When my husband and I first found out we were pregnant, it was never a question for me as to whether or not I would breastfeed; I promised myself I would at least try. I asked for all of the breastfeeding gear at my baby shower—a pillow, nursing bras, nipple creams and a cute breastfeeding cover—assuming it would all work out and I would breastfeed with no difficulty.

I had heard that breastfeeding was challenging for some, but my naïve pre-baby self didn't understand how or why. The idea of breastfeeding seemed pretty natural to me; the baby latches and everything goes perfectly (HA! I know, you can laugh with me), you breastfeed your baby while on maternity leave, and then you pump when you return to work and breastfeed while at home. So simple, right?

Well, it can be a lot more complicated than that.

I gave birth early, so my daughter was a preemie and immediately taken to the NICU in another wing of the hospital. I wasn't near her at all times and this posed a challenge for our new breastfeeding journey.

I'll never forget when the lactation consultant at the hospital came in to discuss how to breastfeed a premature infant. I was told if I wanted my preemie to receive my breastmilk, I would have to start pumping…immediately. Overnight. Early morning. Every three hours.

At first, pumping every three hours didn't seem so bad to me, but I quickly learned that this didn't include washing and sanitizing pump parts, the actual 20-minute pumping session, walking my breastmilk down to the NICU, and then bottle feeding my baby.

I was pretty overwhelmed. I didn't even have a pump yet because I was told when I was pregnant that I "wouldn't need it right away," as most moms who plan on breastfeeding do not.

As I took in everything the LC told me, the NICU let me know there was a donor breastmilk program that my daughter could utilize until my supply came in. I still needed to try to breastfeed my preemie every time I visited her in the NICU on top of pumping 8-10 times a day.

It took me almost seven full days for my supply to come in and get more than just a few drops of milk, so I also felt like most of my time and efforts were wasted. With my hormones raging, I figured I might as well hook myself up to the pump and stay there for the rest of my life.

I didn't feel like I could do anything—my family visits, personal time and thoughts all centered around pumping every three hours and breastfeeding somewhere in between.

As exhausted as I was by the constant merry-go-round of breastfeeding and pumping, I was determined that my daughter would receive breastmilk if at all possible, but my attempts at both of us learning how to have her eat from my breasts were failing. She was fidgety, didn't really know how to suck and I wasn't able to keep track of how many ounces she had taken in.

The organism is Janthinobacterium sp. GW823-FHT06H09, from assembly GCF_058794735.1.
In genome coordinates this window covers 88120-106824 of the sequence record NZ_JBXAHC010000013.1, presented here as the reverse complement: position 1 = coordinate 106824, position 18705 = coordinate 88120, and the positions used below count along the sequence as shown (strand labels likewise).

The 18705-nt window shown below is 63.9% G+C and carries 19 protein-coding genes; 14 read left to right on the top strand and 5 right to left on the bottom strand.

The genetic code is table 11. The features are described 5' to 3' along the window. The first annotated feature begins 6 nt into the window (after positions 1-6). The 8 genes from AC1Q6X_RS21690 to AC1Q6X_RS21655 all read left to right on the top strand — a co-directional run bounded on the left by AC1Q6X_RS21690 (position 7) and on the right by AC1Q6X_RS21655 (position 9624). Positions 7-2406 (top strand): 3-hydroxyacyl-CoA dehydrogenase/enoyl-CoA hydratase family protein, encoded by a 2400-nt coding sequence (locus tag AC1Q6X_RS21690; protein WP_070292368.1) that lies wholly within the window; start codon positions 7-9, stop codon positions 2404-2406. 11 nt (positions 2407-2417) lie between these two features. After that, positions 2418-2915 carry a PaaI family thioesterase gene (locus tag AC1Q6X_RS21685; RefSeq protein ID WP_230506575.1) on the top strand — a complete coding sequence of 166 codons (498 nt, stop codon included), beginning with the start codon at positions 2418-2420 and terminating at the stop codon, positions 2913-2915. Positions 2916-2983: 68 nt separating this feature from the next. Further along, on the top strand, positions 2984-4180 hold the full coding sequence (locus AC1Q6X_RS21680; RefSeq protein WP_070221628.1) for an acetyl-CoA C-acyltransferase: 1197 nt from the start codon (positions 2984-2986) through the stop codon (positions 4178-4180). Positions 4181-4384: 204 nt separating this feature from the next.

This is never going to work. Why don't I just continue pumping to get her my breastmilk? That was where I put a halt to breastfeeding and had pretty much decided I was going to be an exclusively pumping mom.

Exclusively pumping was never brought up as an option to me in the hospital. And after scouring the internet for more information I came upon story after story from other moms who struggled with breastfeeding who also didn't know they could exclusively pump and give the benefits of breastmilk to their babies through a bottle.

I wish I had known sooner that I had this choice because it was the best one for us.

I gave breastfeeding one last try after my baby came home. I figured she was strong enough now to figure it out. We failed again, but I didn't get stressed out this time. I knew I had different ways to feed her, and she was still getting my breastmilk.

As difficult, draining and time-consuming as it was and still is, if you have the opportunity to exclusively pump for your baby it's 100% worth it. As one NICU nurse put it when I told her I was exclusively pumping, it is truly a "labor of love."

My daughter is almost 4 months old and hasn't had formula a day in her life. And when she does? Great! It will likely give me some reprieve while still feeding her my pumped milk as well.

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